Weightlifting was one of the sports with the highest injury rate in Iran and was not limited to the low back problems (Figure 1) [13]. 

The incidence of low back pain is correlated with higher lifting strength requirements [14]. Furthermore, it was reported that working with the trunk in bent and twisted positions for more than two hours/day may expose the athlete to a low back injury and should be considered as a risk factor for low back pain. Also, excessive weights puts the back in a compromising position that may lead to injury [1516]. Moreover, Coenen et al. determined that the cumulative low back loads may be a significant risk factor for low back pain [17]. Compression loads may also cause injury to the intervertebral disk, the ring apophysis, and the endplate. In a systematic review, Heneweer et al. concluded that heavy workload and the accumulation of loads or the frequency of lifts were moderate to strong risk factors for low back pain [18]. Also, Fares et al. reported performing improper techniques as a risk factor for low back injuries [16]. While irreversible changes in the lumbar vertebra without symptoms were reported in children and adolescents undergoing resistance training [19]. Therefore, weightlifting is accumulated with most of the abovementioned risk factors, because of the high load pressure and frequent flexion/extension movements. On the other hand, the everyday training of weightlifters may expose them to low back injuries. Thus, weightlifting could be named as a sport discipline with the highest risk of low back injuries, as it was in the present study.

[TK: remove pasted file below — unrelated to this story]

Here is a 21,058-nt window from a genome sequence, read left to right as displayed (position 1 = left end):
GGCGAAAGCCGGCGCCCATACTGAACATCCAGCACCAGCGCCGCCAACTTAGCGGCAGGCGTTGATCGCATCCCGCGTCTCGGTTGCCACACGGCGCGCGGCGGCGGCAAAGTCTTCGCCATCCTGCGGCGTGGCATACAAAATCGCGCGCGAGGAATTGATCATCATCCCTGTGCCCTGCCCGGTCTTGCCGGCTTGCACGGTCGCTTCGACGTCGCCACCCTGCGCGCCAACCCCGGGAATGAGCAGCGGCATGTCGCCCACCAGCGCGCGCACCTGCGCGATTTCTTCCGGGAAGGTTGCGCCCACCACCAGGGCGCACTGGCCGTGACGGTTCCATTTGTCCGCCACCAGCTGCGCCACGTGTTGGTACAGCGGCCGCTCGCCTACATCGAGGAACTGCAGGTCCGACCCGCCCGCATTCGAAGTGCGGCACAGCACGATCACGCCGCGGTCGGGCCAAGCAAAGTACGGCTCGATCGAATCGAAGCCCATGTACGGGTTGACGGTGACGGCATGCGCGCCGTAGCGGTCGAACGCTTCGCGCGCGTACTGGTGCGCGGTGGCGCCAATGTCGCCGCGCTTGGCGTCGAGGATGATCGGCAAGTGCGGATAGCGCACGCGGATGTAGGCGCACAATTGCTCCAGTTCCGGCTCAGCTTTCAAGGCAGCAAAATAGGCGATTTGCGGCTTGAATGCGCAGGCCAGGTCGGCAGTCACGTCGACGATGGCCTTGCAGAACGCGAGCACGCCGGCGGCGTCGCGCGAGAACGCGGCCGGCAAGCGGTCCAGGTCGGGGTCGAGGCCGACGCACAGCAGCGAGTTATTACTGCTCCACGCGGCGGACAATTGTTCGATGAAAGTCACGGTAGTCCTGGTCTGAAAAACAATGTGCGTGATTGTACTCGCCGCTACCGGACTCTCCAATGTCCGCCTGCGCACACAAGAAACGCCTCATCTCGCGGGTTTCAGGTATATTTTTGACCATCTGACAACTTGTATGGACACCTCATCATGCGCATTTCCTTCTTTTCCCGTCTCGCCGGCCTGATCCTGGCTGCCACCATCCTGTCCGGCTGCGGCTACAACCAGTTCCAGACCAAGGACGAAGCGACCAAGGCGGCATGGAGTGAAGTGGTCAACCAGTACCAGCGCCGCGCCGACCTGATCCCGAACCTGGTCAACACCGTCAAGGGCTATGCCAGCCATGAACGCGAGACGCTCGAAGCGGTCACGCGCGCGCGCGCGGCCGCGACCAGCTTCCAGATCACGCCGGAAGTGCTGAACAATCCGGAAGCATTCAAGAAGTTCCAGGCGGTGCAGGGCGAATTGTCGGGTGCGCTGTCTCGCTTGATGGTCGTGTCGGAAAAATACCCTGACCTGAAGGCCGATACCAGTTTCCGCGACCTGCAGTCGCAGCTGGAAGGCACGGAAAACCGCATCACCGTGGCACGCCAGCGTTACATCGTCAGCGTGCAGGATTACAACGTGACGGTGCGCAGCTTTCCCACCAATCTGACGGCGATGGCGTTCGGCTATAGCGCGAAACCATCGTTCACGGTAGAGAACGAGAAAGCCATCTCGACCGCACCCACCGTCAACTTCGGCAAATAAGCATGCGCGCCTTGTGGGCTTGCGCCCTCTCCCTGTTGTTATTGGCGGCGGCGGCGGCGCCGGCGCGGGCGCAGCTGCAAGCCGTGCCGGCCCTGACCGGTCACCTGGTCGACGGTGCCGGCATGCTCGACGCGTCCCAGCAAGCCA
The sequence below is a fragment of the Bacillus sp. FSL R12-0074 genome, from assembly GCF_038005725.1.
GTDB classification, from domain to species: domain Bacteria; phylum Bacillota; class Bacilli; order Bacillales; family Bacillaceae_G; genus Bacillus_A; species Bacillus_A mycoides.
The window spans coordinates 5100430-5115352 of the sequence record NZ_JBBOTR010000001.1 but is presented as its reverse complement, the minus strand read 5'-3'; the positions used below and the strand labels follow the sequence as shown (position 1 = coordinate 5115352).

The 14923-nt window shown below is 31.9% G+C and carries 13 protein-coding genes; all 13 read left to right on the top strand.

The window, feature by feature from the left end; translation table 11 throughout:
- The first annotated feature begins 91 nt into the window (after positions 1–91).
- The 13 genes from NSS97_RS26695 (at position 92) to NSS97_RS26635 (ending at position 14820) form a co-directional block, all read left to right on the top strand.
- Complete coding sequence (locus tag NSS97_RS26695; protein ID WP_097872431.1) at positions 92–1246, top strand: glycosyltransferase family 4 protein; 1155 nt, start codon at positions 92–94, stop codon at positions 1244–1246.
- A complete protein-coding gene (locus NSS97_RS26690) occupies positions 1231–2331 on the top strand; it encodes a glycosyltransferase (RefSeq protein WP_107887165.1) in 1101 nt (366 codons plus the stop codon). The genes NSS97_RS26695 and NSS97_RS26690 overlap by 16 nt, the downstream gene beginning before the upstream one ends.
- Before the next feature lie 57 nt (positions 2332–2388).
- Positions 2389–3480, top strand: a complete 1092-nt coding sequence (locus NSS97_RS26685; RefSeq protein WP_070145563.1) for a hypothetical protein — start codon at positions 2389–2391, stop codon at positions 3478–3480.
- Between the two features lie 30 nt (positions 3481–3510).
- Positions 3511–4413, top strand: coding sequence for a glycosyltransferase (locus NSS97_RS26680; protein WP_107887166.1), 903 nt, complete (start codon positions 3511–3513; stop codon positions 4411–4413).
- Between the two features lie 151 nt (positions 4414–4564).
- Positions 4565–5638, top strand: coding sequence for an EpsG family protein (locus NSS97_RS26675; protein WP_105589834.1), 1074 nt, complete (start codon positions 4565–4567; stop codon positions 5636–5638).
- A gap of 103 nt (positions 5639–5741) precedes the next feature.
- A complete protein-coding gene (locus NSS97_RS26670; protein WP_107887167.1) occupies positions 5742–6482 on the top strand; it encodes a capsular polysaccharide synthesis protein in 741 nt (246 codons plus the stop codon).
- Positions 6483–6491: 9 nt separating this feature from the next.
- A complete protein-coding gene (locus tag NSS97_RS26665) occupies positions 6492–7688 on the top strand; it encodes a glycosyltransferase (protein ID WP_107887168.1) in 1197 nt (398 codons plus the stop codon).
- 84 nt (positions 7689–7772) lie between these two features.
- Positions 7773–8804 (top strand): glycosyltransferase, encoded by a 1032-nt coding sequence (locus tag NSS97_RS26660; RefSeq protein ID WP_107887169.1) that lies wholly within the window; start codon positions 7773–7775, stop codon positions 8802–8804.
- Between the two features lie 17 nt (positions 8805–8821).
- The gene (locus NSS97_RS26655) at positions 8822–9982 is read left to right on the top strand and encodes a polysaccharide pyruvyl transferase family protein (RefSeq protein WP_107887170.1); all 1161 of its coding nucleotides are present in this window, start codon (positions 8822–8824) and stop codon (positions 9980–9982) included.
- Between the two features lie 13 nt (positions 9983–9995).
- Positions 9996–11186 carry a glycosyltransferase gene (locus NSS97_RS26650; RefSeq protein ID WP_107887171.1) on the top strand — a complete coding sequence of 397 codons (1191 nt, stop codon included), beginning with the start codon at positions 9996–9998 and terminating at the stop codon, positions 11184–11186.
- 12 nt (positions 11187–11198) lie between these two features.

After weightlifting, martial arts like wushu and judo had a higher prevalence of low back injuries. Yabe et al. showed that judo players were exposed to more low back injuries in martial arts [20]. Moreover, 90% of nonspecific low back pain is common in judokas with a reported prevalence between 35% and 62% [2122]. It may be due in part to twisting movements and lifting the opponents in competition and practice.
The exercise of each sport discipline may cause low back injury due to many risk factors. As the sport activities are performed with high intensity, the majority of body structures may expose to the risk of injury. Low back and lumbar spine are at higher risk because they are located at the center of the body and involved in all movements during athletic performance. Some movement patterns in sports may cause an injury to low back. Flexion and extension compression loads damage the intervertebral disk, the ring apophysis, and the endplate. Also, rotation compression loads have the same impact. Besides, the rotation of the lumbar spine involves the torsion of the intervertebral disks and the impact of the facet joints. Heavy loads expose low back to injury in wrestling, where forceful bending movements are exerted at high speed [23]. Hitting the blocking sled from a crouched position in football players, and lumbar extension while performing walkovers by gymnasts are common mechanisms associated with low back complaints [24]. 
It was shown that more than one-third of the low back complaints were incurred in the lumbar spine. It may force the athletes to stop participating in sport events. More investigation is required to find out the causes and mechanisms of low back complaints. Additionally, providing preventive measures seems to be necessary.